Rockhurst TE Lands Idaho Offer

Rockhurst TE Lands Idaho Offer

Jayke Simsheuser was a playmaker at the tight end position for Rockhurst High School in 2012. With the kind of size and athleticism that is drawing early attention from a number of college programs, the talented athlete picked up his first offer from Idaho in February. Go Inside for the story…

Rockhurst (MO) tight end Jayke Simsheuser was the biggest weapon in the Hawklets passing game in 2012. Literally. The 6-foot-4, 245-pound tight end became a key contributor as both a receiver and a blocker for Coach Tony Severino during his junior year.

"I like to think I can do whatever I'm asked to do," Simsheuser said, a smile spreading across his face. "Predominantly, I've played the traditional tight end spot off the tackle. This year, I had to split out a little."

The big tight end has run a 4.78 forty-yard dash, and has shown the ability to get open, even in tight coverage.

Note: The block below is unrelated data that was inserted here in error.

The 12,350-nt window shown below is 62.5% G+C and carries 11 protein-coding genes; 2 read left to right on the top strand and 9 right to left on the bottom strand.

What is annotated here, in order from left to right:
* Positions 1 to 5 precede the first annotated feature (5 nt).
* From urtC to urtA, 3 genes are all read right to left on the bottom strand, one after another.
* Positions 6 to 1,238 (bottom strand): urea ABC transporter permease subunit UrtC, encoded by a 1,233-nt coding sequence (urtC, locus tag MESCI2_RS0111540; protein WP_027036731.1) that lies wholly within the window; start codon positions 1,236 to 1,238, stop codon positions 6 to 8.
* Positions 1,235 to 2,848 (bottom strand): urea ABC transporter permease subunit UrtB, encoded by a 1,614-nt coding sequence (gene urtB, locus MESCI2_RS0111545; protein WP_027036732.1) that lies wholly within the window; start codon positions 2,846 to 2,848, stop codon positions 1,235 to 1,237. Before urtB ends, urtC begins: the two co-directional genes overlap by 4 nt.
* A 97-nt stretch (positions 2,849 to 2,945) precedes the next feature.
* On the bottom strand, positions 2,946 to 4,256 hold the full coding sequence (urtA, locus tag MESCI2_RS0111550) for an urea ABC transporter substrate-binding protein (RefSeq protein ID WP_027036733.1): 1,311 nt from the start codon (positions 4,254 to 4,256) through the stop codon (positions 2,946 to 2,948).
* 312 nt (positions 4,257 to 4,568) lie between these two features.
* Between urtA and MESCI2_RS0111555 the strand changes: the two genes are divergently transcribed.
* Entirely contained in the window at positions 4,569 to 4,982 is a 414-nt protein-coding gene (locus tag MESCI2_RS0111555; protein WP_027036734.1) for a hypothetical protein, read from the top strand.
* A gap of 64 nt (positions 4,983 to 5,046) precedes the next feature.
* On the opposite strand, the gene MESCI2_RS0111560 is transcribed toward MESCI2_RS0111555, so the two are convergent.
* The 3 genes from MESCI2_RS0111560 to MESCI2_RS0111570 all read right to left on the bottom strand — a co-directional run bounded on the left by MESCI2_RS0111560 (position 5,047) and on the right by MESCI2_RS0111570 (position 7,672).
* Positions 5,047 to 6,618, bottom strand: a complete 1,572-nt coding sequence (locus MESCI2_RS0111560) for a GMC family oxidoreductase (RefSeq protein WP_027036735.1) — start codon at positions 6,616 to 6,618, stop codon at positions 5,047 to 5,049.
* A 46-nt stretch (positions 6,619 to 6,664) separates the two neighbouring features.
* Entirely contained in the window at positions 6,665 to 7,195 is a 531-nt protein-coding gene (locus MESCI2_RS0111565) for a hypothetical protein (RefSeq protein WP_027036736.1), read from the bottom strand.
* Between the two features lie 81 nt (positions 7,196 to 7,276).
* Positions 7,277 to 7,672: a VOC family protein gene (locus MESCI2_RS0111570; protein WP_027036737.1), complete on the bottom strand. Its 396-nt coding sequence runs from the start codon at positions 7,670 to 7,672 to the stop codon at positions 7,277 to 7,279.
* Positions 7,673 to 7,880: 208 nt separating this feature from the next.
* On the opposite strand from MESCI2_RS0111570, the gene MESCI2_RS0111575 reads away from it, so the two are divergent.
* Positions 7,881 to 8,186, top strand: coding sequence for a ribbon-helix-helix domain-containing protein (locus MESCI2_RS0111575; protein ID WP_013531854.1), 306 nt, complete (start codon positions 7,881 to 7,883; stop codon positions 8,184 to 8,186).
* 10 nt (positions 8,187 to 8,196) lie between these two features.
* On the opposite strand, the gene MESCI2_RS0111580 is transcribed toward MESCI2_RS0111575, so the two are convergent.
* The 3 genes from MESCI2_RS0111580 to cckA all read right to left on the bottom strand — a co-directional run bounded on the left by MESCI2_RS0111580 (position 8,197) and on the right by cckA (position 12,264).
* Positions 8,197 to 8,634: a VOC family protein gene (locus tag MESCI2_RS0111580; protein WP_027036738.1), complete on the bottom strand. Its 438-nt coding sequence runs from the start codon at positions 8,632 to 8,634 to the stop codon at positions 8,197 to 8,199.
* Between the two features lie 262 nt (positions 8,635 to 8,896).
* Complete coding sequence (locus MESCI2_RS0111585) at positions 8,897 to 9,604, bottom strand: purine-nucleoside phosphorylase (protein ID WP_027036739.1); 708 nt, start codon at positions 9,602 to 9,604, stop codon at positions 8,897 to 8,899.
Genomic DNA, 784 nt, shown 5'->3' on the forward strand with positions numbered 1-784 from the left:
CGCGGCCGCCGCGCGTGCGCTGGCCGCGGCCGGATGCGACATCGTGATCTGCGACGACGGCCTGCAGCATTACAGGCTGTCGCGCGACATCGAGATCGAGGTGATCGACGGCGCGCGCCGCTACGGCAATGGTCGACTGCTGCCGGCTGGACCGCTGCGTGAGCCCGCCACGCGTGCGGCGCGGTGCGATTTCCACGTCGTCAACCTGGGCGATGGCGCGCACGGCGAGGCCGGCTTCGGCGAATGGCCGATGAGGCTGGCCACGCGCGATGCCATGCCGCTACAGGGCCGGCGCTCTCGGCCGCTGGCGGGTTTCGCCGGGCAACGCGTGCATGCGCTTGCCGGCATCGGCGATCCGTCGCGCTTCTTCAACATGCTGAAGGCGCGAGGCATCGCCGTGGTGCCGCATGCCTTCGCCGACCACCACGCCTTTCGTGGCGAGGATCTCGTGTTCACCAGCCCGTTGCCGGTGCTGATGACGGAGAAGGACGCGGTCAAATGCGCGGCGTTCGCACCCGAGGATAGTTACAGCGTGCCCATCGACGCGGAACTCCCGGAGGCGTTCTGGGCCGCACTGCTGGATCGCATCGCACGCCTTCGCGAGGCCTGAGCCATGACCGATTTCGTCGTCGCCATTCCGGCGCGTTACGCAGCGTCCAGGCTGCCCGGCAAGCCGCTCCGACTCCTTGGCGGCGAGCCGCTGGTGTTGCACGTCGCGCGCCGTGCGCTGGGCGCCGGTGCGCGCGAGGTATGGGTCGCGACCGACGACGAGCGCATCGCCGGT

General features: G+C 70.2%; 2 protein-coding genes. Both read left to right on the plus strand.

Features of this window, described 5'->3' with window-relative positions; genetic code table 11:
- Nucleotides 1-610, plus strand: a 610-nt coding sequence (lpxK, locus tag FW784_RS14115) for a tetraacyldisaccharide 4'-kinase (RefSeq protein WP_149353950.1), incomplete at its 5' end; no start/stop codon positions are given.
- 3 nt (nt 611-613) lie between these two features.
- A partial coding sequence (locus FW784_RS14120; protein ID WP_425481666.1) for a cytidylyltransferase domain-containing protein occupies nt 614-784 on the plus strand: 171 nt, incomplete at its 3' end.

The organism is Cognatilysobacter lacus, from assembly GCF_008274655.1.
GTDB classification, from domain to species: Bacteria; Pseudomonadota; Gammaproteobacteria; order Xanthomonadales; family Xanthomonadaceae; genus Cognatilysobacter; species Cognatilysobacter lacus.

"My strong suit is that I can do anything you ask me to do, and I'm not afraid to do it," he said. "When the ball is in the air, I'm going to come down with it."

A number of programs have taken notice of Simsheuser's skills. Kansas, Missouri, Nebraska, Akron, and New Mexico are all showing interest in the junior prospect. He attended Junior Day at Illinois last month, but Idaho put themselves in the lead two weeks ago.

"I had been talking with Coach Jason Shumaker," he said of the Idaho assistant coach. "I would talk to him when he would come by Rockhurst. Tony Lashley, a linebacker from my school is committed there."

"I called Coach Shumaker before basketball practice," Simsheuser said, smiling. "He had asked me to call. He told me they had gotten approval from Coach Petrino to offer me a scholarship."

"I was excited," he said, nodding his head. "It's an honor that someone thinks you are good enough to play for their program, and you are good enough to get your education paid for."

For Simsheuser, education is a high priority. The big tight end has a perspective on playing college football that is rare among high school juniors.

"I love football more than anything, but at the end of the day, it's a game," he said. "If someone out there is willing to pay for my future for playing a game, that's an opportunity you can't pass up."

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